Faced with deadlock the government ordered ISPs and entertainment companies to find a solution and against a backdrop of failed negotiations, last week telecoms body Communications Alliance published a draft proposal on behalf of its ISP members.
Titled ‘Copyright Notice Scheme Industry Code‘, the document outlined a graduated response “three strikes”-style mechanism to deal with file-sharers. It was put together in concert with rightsholders, so it’s fair to assume Hollywood is somewhat satisfied with the framework.
The same cannot be said about Australia’s leading consumer group, however.
Choice, which has long warned against a file-sharing crackdown, says that current proposals raise the specter of a streamlined conveyor belt of consumers heading towards a notoriously litigious entertainment industry.
“Although an ‘education scheme’ to stop piracy sounds harmless, the proposed Code will actually funnel internet users into court actions where industry can seek unlimited amounts of money for alleged piracy, and provide a way for rights holders to gain access to your internet records and personal details so they can sue you or send you a letter demanding payment,” the group warns this morning.
Highlighting mechanisms already in place in the US, UK and New Zealand, Choice says that the proposals for Australia are the worst of the bunch. ‘Education’, ‘Warning’ and ‘Final’ notices could be followed by rightsholder access to subscriber details alongside threats of legal action and potentially limitless fines.
“The system proposed by the industry purports to be educational, but clearly has a focus on facilitating court actions. There is no limit on the amount of money that a rights holder can seek from the customer,” Choice explains.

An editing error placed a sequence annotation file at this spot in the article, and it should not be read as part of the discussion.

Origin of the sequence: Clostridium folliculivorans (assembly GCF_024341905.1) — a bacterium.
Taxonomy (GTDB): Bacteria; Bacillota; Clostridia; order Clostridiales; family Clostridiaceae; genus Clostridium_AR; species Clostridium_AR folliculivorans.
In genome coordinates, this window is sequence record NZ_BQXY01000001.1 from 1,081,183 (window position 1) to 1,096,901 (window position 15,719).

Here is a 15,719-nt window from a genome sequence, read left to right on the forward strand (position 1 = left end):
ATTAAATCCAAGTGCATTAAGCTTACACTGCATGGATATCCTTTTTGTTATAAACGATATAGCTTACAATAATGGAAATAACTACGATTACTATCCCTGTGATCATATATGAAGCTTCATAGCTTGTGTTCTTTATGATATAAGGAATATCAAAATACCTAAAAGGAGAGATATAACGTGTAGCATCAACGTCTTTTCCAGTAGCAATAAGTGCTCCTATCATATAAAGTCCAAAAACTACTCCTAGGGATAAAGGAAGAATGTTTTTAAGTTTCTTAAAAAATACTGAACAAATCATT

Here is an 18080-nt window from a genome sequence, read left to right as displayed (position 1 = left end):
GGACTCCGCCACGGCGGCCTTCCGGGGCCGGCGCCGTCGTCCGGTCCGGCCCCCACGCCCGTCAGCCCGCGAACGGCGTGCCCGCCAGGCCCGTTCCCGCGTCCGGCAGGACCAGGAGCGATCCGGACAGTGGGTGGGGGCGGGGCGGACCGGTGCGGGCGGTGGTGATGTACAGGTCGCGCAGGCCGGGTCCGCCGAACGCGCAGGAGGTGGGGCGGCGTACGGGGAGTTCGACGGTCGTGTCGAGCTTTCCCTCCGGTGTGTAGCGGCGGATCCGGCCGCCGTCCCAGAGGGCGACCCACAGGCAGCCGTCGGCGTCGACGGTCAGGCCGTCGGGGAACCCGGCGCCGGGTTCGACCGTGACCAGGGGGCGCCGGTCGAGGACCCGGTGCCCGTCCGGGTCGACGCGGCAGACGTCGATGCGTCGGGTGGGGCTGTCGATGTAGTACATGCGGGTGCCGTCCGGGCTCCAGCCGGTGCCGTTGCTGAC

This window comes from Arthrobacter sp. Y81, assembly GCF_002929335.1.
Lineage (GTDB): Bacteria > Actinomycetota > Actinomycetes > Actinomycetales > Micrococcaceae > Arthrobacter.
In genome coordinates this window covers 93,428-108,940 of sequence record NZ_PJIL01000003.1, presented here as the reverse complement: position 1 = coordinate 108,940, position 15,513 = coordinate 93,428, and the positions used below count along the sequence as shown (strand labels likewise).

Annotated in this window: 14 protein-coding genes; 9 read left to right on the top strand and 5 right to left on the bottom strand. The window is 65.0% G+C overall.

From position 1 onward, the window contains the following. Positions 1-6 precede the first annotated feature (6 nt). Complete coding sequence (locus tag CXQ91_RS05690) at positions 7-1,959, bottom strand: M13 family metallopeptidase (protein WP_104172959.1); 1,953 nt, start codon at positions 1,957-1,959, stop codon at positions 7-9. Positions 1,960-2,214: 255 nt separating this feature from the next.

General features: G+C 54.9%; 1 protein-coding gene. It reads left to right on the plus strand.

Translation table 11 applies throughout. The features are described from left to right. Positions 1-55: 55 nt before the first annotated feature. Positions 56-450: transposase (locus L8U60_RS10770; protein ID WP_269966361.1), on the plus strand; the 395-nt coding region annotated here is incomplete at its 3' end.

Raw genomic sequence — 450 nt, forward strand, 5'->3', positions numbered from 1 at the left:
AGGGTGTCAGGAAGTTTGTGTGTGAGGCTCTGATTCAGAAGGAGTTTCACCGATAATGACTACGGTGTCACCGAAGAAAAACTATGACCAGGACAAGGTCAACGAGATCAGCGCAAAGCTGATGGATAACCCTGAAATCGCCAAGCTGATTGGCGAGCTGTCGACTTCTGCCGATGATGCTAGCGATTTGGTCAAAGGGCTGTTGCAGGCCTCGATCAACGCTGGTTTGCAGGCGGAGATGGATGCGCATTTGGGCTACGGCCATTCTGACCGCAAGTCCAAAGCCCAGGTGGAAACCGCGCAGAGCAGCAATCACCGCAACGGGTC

Also under fire is consumer access to remedy should they have complaints about notices received in error, for example. While there is a system being proposed, access costs Internet subscribers $25, and even then the adjudication panel is far from impartial.
“If a consumer objects to any notice received, they can lodge a complaint with a largely industry-controlled body. There is no avenue for appeal if the consumer disagrees with the decision made,” Choice complains.
In order to raise awareness of these shortcomings, Choice says it has now implemented its own “three-strikes” program. And the first notice is about to go out.
“CHOICE is concerned that this scheme will funnel consumers into legal action, bypassing ordinary checks and balances. We’re sending an Education Notice to the Minister for Communications to let him know about the dangers of these ‘education’ measures for consumers,” the group says.
The notice to Malcolm Turnbull reads as follows:
You are receiving this Education Notice due to a complaint from the Australian public that it has detected the development of a damaging, industry-run internet policing scheme in your portfolio.
This scheme will allow big Hollywood corporations to obtain consumers’ contact details and internet records from Internet Service Providers, based on unproven accusations.
There is no limit to the amount of money that could be sought in court. In the US, a student was recently ordered to pay $675,000 for downloading and sharing 30 songs.
You may not be aware of this anti-consumer scheme. Perhaps somebody else in your household accessed your internet account and provided instructions to your Department without your knowledge.
If you believe this is the case, please forward this notice to the person who may be responsible. If the Government is serious about addressing piracy, it needs to address the real causes of the problem: the fact that Australians pay far too much for content that is often delayed or completely unavailable..
We know that you are a well-educated consumer, so we ask you to step in before it is too late.
This Education Notice is your first warning. If Australian consumers detect further infractions, we reserve the right to take further action.
The warning letter is being “authorized” by the Australian public who are being asked to sign a petition in support of Choice’s position.
After just a few hours online the petition is already close to reaching its initial target but whether it will make any difference remains to be seen. It’s taken so long for the ISPs and Hollywood to agree on any action against piracy, it will take something huge to derail it now.